This approach does not conflict with current regulation on the procedure for terminating derivative transactions as laid down in the standard documentation for derivative transactions on financial markets, with due regard for the amendments approved in December 20124 The Draft states that if an interest rate swap agreement is terminated early, the parties are to calculate the final amount (close-out amount) in accordance with the procedure provided for under the agreement. Such calculation is to be made on an early termination date. The debtor identified as a result of such calculation is to pay the final amount (close-out amount) to its counterparty. The obligation to make the final payment can be terminated either by proper performance or on the basis of other grounds under the applicable law or contract.
This provision aims to resolve the key issue of the existence of payment obligations between parties to an interest rate swap agreement, not only on but also prior to the payment date.The Draft implies a positive answer to this question. This differs from the position taken by the courts previously in the Agroterminal and Hermitage Development cases, in which the courts deemed it possible to terminate interest rate swap agreements prior to the payment date without making calculations between the parties. This was on the basis that there was a contractual provision that either party may terminate the agreement unilaterally at any moment provided that there are no outstanding contractual obligations.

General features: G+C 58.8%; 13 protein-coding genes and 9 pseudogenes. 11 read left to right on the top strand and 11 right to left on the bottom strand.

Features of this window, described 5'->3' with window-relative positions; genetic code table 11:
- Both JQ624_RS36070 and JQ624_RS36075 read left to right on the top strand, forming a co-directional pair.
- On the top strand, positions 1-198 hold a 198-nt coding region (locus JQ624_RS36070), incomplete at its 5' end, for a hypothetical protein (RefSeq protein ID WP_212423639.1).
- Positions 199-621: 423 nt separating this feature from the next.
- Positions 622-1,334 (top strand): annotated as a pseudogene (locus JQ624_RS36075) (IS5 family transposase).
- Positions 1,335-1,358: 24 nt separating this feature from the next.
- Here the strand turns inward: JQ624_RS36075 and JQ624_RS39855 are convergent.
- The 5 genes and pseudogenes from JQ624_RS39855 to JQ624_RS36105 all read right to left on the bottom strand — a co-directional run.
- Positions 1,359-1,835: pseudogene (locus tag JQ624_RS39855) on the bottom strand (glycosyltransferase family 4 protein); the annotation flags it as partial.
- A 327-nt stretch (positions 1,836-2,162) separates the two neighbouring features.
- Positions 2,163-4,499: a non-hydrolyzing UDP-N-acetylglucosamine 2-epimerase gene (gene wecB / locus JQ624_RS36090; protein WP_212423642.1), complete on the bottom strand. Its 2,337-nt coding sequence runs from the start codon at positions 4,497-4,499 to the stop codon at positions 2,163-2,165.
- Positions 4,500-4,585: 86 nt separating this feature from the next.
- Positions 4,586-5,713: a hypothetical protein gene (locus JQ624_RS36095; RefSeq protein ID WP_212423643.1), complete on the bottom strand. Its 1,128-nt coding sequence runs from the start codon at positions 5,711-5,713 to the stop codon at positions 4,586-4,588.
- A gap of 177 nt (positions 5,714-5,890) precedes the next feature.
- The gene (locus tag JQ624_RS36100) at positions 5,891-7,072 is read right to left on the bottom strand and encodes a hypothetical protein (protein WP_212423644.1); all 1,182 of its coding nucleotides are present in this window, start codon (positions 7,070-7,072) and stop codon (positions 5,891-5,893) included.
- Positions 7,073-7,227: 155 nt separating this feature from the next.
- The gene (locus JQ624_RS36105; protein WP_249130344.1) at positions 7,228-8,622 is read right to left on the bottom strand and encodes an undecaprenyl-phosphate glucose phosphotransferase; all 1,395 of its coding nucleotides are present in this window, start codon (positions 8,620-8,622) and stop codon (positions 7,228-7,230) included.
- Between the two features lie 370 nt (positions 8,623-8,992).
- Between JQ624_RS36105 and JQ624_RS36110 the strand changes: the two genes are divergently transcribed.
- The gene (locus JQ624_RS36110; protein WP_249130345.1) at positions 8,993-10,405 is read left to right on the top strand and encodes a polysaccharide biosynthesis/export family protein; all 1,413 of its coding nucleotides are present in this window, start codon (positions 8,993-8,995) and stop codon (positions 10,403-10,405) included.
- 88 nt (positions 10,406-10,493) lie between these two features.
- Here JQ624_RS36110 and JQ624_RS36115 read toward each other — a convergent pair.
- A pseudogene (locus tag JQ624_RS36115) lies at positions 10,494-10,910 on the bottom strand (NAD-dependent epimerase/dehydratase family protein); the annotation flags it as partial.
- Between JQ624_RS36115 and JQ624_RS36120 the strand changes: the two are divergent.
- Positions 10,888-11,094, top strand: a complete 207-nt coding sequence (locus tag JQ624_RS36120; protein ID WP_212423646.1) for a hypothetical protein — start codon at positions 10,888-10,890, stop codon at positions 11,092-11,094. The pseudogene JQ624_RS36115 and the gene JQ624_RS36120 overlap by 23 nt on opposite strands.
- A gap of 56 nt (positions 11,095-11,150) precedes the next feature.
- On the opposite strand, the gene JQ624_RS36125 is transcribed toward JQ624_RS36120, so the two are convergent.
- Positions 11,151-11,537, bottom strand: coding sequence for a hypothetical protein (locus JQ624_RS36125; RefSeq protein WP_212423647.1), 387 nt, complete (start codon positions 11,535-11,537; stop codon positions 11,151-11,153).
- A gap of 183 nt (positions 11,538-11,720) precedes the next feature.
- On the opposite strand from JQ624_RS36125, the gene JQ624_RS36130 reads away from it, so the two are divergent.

The Draft confirms the statutory 5 right of the parties to apply to their legal relationship the standard terms of agreements concerning derivative transactions in financial markets (Clause 3 of the Draft). This provision is complemented by the rule that amendments made to the standard terms shall only apply to the relations arising out of the agreement if this is directly agreed by the parties. Therefore, the amendments to the standard terms as published in December 2012 do not automatically alter the terms of agreements made based on and referring to the previous version of the standard terms. Nor are such agreements subject to the arbitration clause provided for under the latest amendments to the standard documentation.